The House Democratic Policy Committee focused on transportation funding throughout the state at their transportation hearing on Thursday morning. The hearing was held at the America on Wheels Museum in Allentown and included representatives from various districts across the state.
“We haven’t invested the amount of money that we should in transportation,” commented Representative Mike Schlossberg. “Thirteen percent of Pennsylvania’s roads are in poor condition,” he continued.
The Committee focused on how to fund reconstructing roads and bridges throughout the Commonwealth. According to Schlossberg, a bridge in Pennsylvania is meant to last approximately 50 years and the current average age of a bridge in the state is 51 years old.
According to Pete Terry, Chairman of the Greater Lehigh Valley Chamber of Commerce’s Transportation Committee, when the 2010 Report Card for Pennsylvania’s Infrastructure was distributed by the American Society of Civil Engineers, the bridges throughout the Lehigh Valley came back with a “C” grade. Terry mentioned this implied that one in four bridges in the area were in poor condition.
“When I look at bridges, if you are not an ‘A’ or a ‘B’, you’ve got a problem,” stated Terry.
As a result of years of inadequate funding, thousands of bridges in Pennsylvania have been categorized at “structurally deficient.” Lehigh County has 350 bridges in total and 74 of those bridges are structurally deficient, while Northampton County has 311 bridges in total with 63 of those bridges being structurally deficient.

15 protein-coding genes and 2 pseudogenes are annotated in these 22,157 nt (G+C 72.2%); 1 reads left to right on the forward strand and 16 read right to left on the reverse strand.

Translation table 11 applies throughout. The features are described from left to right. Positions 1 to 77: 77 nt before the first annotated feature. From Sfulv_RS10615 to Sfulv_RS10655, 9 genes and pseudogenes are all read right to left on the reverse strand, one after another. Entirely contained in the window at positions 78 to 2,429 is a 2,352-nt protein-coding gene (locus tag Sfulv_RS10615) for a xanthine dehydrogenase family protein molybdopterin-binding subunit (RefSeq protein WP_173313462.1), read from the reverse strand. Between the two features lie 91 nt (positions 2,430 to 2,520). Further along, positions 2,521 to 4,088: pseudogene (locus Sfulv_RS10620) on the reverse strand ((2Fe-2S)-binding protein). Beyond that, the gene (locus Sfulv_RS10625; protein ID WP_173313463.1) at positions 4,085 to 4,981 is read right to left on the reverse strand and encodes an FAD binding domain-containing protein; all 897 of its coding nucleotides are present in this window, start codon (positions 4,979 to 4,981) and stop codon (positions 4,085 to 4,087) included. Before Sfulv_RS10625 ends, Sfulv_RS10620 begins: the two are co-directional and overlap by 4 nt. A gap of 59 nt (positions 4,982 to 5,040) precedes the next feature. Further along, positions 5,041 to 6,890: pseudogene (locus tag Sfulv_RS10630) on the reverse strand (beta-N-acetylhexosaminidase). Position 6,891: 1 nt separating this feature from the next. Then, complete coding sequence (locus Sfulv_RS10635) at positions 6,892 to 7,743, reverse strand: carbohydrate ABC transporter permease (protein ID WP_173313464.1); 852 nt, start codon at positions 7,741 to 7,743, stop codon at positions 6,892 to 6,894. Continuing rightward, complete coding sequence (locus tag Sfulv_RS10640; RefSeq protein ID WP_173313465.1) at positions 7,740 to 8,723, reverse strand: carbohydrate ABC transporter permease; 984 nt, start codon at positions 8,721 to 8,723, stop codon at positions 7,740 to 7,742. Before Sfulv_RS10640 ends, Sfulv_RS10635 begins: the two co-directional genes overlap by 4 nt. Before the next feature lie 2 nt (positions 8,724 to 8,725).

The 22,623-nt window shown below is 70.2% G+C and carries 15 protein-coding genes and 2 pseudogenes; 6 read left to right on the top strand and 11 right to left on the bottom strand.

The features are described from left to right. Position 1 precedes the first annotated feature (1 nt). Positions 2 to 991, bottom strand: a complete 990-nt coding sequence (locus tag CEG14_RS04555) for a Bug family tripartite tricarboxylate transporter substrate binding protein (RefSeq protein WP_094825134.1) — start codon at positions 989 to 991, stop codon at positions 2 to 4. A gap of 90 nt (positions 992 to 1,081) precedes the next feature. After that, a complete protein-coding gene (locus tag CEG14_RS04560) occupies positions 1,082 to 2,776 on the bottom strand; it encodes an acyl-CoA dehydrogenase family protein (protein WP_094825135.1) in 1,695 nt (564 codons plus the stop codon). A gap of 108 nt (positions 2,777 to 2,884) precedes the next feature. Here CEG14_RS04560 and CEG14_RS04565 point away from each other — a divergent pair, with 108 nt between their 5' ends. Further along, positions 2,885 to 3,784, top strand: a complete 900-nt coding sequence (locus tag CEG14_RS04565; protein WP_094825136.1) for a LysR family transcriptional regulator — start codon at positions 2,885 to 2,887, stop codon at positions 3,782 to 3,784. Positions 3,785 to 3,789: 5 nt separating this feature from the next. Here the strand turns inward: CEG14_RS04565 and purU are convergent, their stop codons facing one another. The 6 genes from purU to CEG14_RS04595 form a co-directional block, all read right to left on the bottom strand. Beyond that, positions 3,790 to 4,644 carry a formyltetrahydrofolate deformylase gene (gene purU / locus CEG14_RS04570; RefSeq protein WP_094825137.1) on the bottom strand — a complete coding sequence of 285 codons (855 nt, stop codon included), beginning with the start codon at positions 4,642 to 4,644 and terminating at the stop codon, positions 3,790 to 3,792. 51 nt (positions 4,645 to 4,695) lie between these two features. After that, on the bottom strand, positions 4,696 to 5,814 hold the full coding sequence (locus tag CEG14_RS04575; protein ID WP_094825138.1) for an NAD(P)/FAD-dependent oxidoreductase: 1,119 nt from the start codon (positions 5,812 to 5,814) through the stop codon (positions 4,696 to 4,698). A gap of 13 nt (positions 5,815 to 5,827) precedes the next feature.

Along with inadequate bridges, roads throughout the state are also well below par when it comes to infrastructure and safety.
“People expect to move safely and efficiently throughout the state,” commented Gerry Fry, Vice President of Johnson, Mirmiran & Thompson.
According to Larry Wiersch, CEO of Cetronia Ambulance Corps, many of the incidents that happen on roads are a direct result of the lack of infrastructure. Wiersch continued by stating that many emergency services, such as Police, Fire, and Ambulance Corps, are “concerned about the ability to get to the public in a time of need.”
“The inability to get across town due to congestion is just unacceptable,” stated Wiersch.
According to a presentation given by Bradley Mallory, Executive Deputy Secretary for Administration, Governor Corbett’s five year Transportation Plan anticipates investing approximately $70 million in local roads and bridges and $310 million in state roads and bridges by the end of the first year.
By the end of the fifth year of the Transportation Plan, an estimated $200 million will have been invested in local roads and bridges, while $1.2 billion will have been invested in state roads and bridges.
These numbers are based on the current wholesale value of gas, a strategic decrease of the flat tax, and uncapping a portion of the Oil Company Franchise Tax over the course of five years.
“I would argue that this transportation plan is critical for Pennsylvania,” stated Mallory.
According to District 5 Executive Michael Rebert, PE, the state should be reconstructing 500 miles of road per year to keep them efficient and safe, but due to the lack of funding for road maintenance, Pennsylvania is only able to reconstruct approximately 25 miles of road per year.
“The funding is just no there on the maintenance side,” stated Rebert.
“If we don’t start investing now, we run the risk of becoming less competitive,” stated Schlossberg. “If we invest in transportation now, we can add [approximately] 100,000 new jobs,” he continued.
According to Representative Steve Samuelson, the next step to solving the transportation funding issue is to have thorough bipartisan conversations. The Committee members plan to take the information given at the hearing to these bipartisan conversations to help find a successful solution to the transportation problem in Pennsylvania.